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Now to the details of Hussman’s critique.
Stock market analysts often use corporate profits divided by GDP as a proxy for profit margins. On my blog I put forward a slightly different ratio, national profits over national income, which should be called the profit share. Hussman points out a flaw of my profit share: the numerator is profits in gross terms, but the denominator is income in net terms. This mismatch, Hussman says, "introduces additional noise."
I admit my error, the product of haste. But it turns out that using gross instead of net income does not move the needle. Here is my original chart:
And here is the corrected chart:
Can you tell the difference? Neither can I. Compare the original (light blue) with the revised (dark blue) version of the total profit share:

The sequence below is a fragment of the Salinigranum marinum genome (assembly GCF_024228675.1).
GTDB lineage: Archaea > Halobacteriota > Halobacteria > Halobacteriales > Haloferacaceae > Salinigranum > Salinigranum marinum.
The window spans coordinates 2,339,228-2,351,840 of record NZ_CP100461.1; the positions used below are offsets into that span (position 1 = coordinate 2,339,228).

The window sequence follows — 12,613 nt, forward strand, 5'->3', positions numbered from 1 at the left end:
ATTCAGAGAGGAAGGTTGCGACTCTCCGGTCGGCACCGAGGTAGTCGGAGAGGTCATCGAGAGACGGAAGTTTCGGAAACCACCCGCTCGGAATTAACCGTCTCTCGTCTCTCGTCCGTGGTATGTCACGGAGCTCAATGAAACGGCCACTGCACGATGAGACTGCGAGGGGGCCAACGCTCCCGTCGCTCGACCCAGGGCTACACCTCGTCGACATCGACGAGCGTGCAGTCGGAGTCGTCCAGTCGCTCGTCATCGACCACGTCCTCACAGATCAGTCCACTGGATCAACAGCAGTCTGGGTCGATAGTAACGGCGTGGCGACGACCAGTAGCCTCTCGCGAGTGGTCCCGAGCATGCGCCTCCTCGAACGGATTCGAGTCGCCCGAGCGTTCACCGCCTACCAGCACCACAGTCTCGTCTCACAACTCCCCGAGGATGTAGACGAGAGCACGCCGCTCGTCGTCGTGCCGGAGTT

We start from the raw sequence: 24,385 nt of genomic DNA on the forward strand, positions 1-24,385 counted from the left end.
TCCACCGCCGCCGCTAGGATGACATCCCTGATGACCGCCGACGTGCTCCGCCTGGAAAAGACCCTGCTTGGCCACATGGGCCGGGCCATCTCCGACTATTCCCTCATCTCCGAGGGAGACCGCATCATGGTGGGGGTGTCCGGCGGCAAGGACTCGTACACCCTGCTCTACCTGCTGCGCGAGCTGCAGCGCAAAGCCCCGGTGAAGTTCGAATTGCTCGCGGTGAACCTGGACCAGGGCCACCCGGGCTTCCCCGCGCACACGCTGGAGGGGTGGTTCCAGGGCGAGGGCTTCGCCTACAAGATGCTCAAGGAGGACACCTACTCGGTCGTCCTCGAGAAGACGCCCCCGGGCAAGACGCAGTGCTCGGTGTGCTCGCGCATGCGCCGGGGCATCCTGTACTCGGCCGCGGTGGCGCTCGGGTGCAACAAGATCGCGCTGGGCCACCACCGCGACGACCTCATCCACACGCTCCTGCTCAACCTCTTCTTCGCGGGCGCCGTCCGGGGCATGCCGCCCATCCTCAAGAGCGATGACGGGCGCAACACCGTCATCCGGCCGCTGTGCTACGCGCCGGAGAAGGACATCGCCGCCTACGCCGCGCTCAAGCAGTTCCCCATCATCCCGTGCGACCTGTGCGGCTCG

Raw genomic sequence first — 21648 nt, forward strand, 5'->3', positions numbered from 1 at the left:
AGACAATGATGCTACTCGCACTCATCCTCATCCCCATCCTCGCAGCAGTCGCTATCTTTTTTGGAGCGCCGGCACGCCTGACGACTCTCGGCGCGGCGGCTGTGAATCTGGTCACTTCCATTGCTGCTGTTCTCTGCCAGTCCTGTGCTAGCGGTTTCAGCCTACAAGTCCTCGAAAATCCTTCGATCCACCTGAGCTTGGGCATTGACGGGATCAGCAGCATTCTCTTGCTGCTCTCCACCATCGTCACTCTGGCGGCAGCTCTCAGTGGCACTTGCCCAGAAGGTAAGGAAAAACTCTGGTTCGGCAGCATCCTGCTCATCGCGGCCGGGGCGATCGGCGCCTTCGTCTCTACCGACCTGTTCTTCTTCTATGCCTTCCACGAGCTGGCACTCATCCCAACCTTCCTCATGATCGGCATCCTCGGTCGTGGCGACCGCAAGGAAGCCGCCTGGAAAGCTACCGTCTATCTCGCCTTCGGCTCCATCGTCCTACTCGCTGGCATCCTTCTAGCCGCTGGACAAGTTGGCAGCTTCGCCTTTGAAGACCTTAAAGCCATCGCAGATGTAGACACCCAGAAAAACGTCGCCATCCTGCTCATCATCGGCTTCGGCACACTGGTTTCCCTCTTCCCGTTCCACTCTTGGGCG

The two series move in lockstep. My error does not introduce much "additional noise," and it does not flatten the trend that starts in the 1990s. On the denominator side, then, Hussman succeeds at making no difference at all.
On the numerator, Hussman has a beef with my using pre-tax profits. “The entire analysis,” he claims, “is actually driven by the fact that pre-tax profits have been inadvertently used in the numerators.” That is false.
The foreign profits series is net of taxes, as shown on Table F.7 of the U.S. Flow of Funds Accounts (p. 13, lines 10-15). For domestic profits I should have redone my analysis with after-tax numbers, to see whether the conclusions change. Here I check, since Hussman didn’t:
The trends are still there. After-tax domestic profits (light blue line) start increasing in the early 1990s. Profits from abroad (the orange line) have a clear, long-term upward trend. And total profits have a medium-term upward trend, at least partly driven by foreign profits—and that’s the gist of my whole analysis.